Like many other Japanese investors, Hiroo Sato got burned a decade ago when the nation’s speculative bubble burst. These days, he’s finally getting some of his money back via a rebounding stock market.
But the 71-year-old retired bank executive is also putting more than one-fifth of his money into a foreign investment — low-risk variable annuities from the U.S. insurer Hartford Life.
Overseas investments, which Japanese have long shunned, are giving the country’s latest economic recovery a greater chance of success than previous, abortive comebacks.
“In the bubble days, Japanese companies didn’t care about new ideas from foreign companies,” said Debbie Howard, president of the American Chamber of Commerce in Japan. “The prolonged economic slump has forced Japanese businesses to look at new and different ways of doing things.”
That includes letting foreigners invest in and manage Japanese firms.
Japanese stocks held by foreign investors reached a record high in fiscal 2003, at 22 percent, with the main index for the Tokyo Stock Exchange surging 46 percent, rallying from a 20-year low hit in April 2003.
Foreign direct investment in Japan totaled 2.1 trillion yen for fiscal 2003, more than quadrupling from a decade ago, according to government data, although this still represents a fraction of the foreign investment in the United States or Europe.
Recent high-profile moves have seen French automaker Renault SA invest in Nissan Motor Co., Wal-Mart Stores of the United States invest in the Seiyu retail chain and Vodafone invest in a Japanese carrier that now carries the British mobile giant’s name.
Individual investors are also embracing the idea, buying alternatives such as Hartford Life’s annuities.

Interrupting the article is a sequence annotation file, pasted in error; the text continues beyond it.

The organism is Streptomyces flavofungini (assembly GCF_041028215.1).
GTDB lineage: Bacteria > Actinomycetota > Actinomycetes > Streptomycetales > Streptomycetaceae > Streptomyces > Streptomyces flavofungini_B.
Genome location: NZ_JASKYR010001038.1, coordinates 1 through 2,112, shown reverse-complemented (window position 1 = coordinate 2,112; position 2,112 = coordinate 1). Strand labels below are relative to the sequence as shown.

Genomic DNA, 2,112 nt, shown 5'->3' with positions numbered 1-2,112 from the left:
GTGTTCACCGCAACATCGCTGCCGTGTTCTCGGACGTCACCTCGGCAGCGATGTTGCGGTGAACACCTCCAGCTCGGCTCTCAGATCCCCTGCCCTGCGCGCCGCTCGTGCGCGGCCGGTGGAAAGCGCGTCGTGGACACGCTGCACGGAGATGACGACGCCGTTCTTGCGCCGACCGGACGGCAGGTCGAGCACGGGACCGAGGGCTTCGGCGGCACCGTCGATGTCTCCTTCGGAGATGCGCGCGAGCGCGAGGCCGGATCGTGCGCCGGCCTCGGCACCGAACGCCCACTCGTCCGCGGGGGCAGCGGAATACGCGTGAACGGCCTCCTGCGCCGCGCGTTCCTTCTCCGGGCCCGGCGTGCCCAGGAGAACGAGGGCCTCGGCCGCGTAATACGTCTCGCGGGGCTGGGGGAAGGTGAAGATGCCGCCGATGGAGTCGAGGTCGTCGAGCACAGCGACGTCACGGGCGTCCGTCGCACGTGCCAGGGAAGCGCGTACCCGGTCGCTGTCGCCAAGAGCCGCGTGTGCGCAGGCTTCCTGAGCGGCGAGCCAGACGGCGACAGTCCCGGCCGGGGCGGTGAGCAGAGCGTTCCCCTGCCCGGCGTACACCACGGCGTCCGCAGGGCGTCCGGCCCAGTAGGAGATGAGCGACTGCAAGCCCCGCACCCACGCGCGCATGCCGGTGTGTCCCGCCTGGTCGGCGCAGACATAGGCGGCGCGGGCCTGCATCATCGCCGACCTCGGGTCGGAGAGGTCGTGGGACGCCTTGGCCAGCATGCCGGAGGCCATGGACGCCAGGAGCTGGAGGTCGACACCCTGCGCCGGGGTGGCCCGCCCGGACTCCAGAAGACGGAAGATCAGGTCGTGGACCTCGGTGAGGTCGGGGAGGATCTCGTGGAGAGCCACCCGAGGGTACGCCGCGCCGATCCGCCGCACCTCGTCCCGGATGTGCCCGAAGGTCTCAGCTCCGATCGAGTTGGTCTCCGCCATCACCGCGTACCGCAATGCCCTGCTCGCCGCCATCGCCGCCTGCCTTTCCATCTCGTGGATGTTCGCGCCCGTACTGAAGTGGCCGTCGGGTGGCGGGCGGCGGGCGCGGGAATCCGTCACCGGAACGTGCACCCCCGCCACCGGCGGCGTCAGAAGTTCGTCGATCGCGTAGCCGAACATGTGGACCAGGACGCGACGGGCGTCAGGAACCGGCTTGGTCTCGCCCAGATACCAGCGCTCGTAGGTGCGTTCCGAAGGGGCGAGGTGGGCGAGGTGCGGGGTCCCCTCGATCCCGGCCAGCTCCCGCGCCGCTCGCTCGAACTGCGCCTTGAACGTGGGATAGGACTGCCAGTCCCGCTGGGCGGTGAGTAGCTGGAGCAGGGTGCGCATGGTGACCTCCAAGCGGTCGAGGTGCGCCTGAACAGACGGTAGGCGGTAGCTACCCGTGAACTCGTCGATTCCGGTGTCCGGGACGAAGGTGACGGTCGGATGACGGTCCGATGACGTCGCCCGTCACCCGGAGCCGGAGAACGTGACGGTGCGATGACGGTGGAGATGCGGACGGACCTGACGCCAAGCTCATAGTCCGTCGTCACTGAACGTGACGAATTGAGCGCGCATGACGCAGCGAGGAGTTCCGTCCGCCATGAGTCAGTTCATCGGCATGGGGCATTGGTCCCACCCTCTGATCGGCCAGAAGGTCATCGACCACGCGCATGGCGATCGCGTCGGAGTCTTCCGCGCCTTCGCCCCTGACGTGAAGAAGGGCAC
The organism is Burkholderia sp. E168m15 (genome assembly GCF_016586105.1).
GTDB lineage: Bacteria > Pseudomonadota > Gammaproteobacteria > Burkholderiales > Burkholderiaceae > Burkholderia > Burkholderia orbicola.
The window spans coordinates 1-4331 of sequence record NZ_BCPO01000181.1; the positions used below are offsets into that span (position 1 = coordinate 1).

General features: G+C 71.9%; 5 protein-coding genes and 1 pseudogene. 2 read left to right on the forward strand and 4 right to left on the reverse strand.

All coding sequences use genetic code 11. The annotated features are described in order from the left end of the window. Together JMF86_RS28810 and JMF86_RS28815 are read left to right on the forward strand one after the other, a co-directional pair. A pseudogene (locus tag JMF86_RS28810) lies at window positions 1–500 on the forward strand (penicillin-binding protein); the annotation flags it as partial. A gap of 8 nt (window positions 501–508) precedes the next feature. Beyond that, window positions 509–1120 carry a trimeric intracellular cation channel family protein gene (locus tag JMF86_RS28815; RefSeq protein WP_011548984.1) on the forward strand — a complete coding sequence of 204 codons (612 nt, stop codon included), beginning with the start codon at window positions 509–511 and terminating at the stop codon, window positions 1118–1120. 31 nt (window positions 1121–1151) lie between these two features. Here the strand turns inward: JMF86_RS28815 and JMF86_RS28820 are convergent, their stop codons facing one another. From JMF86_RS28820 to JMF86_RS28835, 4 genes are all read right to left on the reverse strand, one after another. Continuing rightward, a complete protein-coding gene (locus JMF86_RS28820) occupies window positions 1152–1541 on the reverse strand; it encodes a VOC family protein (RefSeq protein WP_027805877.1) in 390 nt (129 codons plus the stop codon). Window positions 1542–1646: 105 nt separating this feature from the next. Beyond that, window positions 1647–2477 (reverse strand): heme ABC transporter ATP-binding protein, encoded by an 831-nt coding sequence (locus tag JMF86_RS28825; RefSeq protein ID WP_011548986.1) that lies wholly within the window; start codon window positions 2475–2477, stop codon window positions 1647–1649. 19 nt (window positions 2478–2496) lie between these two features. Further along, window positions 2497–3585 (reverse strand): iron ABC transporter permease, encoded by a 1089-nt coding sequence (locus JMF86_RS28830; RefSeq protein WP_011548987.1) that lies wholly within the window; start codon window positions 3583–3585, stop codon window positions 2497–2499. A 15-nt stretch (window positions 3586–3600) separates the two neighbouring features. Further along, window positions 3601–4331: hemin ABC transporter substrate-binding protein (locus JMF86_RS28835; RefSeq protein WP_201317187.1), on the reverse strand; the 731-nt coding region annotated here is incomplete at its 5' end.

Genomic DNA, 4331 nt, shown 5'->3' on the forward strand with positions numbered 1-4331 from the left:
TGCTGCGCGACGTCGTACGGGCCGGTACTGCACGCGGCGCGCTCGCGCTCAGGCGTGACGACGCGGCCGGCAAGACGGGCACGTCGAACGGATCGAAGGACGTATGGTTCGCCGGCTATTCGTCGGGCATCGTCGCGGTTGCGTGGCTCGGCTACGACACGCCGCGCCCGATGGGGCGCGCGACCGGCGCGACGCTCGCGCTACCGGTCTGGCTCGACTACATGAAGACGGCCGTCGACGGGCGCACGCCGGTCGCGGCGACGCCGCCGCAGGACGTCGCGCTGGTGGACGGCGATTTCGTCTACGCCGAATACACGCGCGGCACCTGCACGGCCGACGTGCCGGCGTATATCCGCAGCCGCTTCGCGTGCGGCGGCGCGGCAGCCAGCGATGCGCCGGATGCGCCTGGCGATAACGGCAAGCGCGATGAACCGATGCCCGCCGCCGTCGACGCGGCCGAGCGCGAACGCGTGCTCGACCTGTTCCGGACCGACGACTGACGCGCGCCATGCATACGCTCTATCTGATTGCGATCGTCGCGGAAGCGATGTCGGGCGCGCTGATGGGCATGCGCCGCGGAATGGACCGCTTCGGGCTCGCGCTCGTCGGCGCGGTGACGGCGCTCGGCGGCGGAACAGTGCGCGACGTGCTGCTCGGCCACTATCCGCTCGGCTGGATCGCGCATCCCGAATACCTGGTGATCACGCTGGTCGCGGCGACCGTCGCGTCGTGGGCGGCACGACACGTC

Sato said he learned about the superiority of American financial services to Japanese investments the hard way.
“I think this time the recovery is for real,” he said.
Analysts agree that this recovery could last, in contrast to the last two “phantom” upturns during the last decade, which fizzled out almost as quickly as they came.
For the January-March quarter, the economy grew at an annual 6.1 percent, with solid exports to the United States and the rest of Asia combining with a boost in consumer spending here to generate the best showing in a decade.
Last month, the central bank issued its most upbeat assessment of the economy since the bubble, noting that growth was gathering momentum from improved employment and industrial production.
Optimism is also growing among Japanese companies — the gadgets they are producing, including DVD recorders, flat-panel TVs and digital cameras, are in high demand worldwide.
Top companies such as Toyota Motor Corp. and Sony Corp. are increasingly counting on overseas revenue to propel their earnings. Manufacturers are busy building plants in China to hire cheaper labor and be closer to burgeoning markets.
Still, the improvement in the economy could not be happening without foreign help, and many Japanese are grateful. Carlos Ghosn, Nissan’s chief executive who came from Renault to turn around the then near-bankrupt automaker, is revered as an idol.
“The old aversion to takeovers has faded,” said Kohei Shiino of the government-backed Japan External Trade Organization, which promotes trade and investment.
The organization’s survey of more than 350 foreign companies in Japan this year found that 62 percent of the respondents plan to expand their business here, the highest figure in the six years the survey has been carried out.
The success Hartford Life has achieved in the last three years in a market that had been notoriously protective underlines demographic and other social changes in Japan, believed to be a forerunner of future trends in the rest of the industrialized world.
Japan is perfect for Hartford’s star product, variable annuities, because the ratio of people over 60 is increasing rapidly, they are big savers but mostly put their money in low-interest bank accounts, and worries are growing about the reliability of government and company pension funds, according to Gregory Boyko, chief executive of Hartford Life International.
“I understand fully also that in the last 15 years, Japanese investors have had disappointments,” Boyko said during a recent visit to Tokyo. “But over the long term, people realize that they have to take some risk and diversify their investments in order to get suitable returns.”
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